Oat, blueberry and honey muffins

Oat, blueberry and honey muffinsNow this is a lovely recipe for when you want something that’s sweet, (sort of) good for you and quick to make. These oat, blueberry and honey muffins are really easy to whip up and are delicious – plus there’s no butter in these, just oil and milk instead, so you can fool yourself into thinking you can have more than just one!

Oat, blueberry and honey muffins
The recipe is much like most other muffin recipes – make up the dry and wet mixes, then carefully combine them without overmixing. The original recipe called for raisins, but I replaced these with blueberries as I happened to have some in the fridge.

Oat, blueberry and honey muffins
I also increased the amount of sugar in the mix, as blueberries aren’t quite as sweet as raisins. You end up with a rather wet mix, but that’s apparently what it should be like! Cue lots of messiness as I attempted to spoon the mix into the muffin cases…

Oat, blueberry and honey muffins
The muffins baked in 20 minutes, but I think I would give them a couple of minutes longer next time, due to the extra moisture provided by the fresh fruit. Still, these are scrumptious – not too sweet and lovely and purple inside!

Oat, blueberry and honey muffins
The original recipe says to have these for lunch with cheese or on their own with some butter and extra honey, both of which I might try over the next couple of days. If there are any left after today, that is!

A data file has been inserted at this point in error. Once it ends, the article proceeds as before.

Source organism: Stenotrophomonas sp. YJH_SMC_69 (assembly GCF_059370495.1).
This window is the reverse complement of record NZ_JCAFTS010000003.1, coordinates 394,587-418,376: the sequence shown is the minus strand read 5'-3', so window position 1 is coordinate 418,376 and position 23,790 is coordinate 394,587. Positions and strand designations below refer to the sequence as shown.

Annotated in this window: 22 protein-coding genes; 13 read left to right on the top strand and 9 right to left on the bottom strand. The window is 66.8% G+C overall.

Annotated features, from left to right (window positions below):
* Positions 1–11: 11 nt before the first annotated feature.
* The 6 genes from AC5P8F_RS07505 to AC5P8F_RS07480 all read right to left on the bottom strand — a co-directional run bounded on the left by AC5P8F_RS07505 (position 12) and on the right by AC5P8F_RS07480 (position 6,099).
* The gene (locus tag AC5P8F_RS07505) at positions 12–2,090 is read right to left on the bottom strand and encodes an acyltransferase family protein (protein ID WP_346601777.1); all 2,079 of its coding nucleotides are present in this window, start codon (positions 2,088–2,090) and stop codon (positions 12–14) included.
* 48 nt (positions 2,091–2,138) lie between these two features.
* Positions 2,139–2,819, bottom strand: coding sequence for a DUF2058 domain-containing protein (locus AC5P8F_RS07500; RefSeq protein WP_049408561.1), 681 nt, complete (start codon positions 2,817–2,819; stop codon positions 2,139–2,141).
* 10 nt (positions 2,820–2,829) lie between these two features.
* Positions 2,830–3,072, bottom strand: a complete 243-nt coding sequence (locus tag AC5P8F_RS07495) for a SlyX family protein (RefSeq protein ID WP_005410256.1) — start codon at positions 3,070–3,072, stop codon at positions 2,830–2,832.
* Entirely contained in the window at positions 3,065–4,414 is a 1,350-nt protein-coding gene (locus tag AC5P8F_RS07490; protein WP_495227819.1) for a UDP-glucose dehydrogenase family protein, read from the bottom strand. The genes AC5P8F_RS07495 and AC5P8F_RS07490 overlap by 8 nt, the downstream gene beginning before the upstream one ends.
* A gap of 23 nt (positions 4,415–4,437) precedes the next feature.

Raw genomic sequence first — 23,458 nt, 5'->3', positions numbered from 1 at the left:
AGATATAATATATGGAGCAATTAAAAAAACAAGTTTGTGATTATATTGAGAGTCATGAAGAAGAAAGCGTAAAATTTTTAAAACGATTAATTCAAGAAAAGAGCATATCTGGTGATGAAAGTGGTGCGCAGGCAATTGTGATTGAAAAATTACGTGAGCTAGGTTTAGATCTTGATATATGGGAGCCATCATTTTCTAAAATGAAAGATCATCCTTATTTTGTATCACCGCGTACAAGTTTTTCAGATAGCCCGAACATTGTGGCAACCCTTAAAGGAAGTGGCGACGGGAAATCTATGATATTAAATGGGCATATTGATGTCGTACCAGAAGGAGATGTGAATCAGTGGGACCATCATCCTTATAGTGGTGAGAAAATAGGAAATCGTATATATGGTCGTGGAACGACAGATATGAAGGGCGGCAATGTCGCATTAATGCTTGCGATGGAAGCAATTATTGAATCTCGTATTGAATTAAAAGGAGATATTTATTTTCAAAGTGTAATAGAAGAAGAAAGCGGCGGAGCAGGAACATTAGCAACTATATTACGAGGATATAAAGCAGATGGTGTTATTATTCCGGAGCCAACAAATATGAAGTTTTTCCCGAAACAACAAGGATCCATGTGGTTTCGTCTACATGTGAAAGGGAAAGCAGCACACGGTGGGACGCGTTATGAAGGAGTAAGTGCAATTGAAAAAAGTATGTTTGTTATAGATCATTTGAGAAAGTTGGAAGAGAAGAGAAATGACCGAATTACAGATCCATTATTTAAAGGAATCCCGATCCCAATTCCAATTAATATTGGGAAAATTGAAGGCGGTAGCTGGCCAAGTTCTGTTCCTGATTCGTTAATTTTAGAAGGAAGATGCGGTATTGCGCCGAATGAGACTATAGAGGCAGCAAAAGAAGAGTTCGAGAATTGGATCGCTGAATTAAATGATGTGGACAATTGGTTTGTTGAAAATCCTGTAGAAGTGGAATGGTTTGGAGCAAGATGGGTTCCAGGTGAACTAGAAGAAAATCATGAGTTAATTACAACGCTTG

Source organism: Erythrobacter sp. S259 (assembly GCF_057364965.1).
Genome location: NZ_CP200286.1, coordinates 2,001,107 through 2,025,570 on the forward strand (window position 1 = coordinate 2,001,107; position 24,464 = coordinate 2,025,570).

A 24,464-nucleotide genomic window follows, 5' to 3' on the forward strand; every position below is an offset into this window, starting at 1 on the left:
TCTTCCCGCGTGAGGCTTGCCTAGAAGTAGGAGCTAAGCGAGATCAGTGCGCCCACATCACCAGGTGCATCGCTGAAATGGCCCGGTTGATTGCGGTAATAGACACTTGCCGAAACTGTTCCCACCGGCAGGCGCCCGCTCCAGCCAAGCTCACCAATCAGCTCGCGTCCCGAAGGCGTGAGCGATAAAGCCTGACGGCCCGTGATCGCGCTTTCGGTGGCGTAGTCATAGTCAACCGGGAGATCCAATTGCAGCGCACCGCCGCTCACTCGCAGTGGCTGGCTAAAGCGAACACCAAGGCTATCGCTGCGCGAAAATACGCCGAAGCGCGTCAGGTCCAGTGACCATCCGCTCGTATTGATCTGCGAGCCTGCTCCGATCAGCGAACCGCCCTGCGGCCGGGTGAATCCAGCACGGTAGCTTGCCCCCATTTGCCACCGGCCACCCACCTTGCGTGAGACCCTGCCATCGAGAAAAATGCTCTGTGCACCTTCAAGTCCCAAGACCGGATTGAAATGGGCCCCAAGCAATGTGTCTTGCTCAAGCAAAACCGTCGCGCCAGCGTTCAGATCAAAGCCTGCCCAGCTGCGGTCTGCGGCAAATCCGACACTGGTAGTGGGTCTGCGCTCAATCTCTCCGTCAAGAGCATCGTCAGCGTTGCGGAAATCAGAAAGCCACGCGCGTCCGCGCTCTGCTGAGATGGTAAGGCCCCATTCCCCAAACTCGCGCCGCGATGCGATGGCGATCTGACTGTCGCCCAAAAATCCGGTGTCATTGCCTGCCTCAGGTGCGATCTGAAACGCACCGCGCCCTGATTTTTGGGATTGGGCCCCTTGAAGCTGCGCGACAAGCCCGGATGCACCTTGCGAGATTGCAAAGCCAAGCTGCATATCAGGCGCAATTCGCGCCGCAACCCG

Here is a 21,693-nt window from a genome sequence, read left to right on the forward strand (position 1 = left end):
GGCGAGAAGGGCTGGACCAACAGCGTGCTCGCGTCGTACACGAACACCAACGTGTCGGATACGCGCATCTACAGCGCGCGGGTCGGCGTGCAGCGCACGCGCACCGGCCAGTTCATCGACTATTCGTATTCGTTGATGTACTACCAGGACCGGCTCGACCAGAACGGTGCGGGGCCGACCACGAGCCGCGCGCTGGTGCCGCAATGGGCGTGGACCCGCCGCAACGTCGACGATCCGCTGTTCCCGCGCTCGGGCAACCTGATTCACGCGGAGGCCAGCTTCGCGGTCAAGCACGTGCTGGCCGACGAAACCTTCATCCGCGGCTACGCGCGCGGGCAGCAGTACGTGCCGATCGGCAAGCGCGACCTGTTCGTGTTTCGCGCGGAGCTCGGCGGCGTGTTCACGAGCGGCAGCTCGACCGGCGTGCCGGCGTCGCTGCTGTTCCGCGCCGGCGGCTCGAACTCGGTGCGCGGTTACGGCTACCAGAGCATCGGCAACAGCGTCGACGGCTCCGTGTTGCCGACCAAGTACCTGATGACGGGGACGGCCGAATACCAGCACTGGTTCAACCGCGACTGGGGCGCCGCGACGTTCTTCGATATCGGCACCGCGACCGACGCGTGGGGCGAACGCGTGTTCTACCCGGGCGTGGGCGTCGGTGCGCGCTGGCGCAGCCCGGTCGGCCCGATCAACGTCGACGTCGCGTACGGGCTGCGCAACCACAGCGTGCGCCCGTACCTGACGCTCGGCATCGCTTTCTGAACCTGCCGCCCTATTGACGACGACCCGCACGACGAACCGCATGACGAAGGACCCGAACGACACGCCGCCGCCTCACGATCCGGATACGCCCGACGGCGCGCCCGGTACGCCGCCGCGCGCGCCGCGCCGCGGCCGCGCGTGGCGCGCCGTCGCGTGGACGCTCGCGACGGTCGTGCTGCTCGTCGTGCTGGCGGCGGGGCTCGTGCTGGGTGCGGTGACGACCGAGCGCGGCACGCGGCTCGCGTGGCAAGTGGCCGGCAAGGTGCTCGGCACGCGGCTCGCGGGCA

Oat, blueberry and honey muffins
The recipe

Makes 12 muffins

  • 250g plain flour
  • 85g porridge oats
  • 1 tbsp baking powder
  • 0.5 tsp ground cinnamon
  • 0.5 tsp salt
  • 100g blueberries
  • 2 eggs, beaten
  • 200ml milk
  • 75ml vegetable or sunflower oil
  • 75g light brown sugar
  • 5 tbsp honey

Method:

  1. Preheat the oven to 200C/Gas 6/fan 180C. Line a muffin tin with 12 paper cases, or butter the holes directly.
  2. Mix the flour, oats, baking powder, cinnamon, salt and blueberries together.
  3. In another bowl, mix the eggs, milk, oil, sugar and honey.
  4. Add the wet mix to the flour mix and stir until just combined. The mix should be fairly runny.
  5. Spoon the mixture into the tin and bake for 20 to 25 minutes until risen and golden on top.
  6. Leave the muffins to cool in the tin for 10 minutes, then transfer them to a wire rack to cool completely. Serve alone, with cheese or buttered with honey.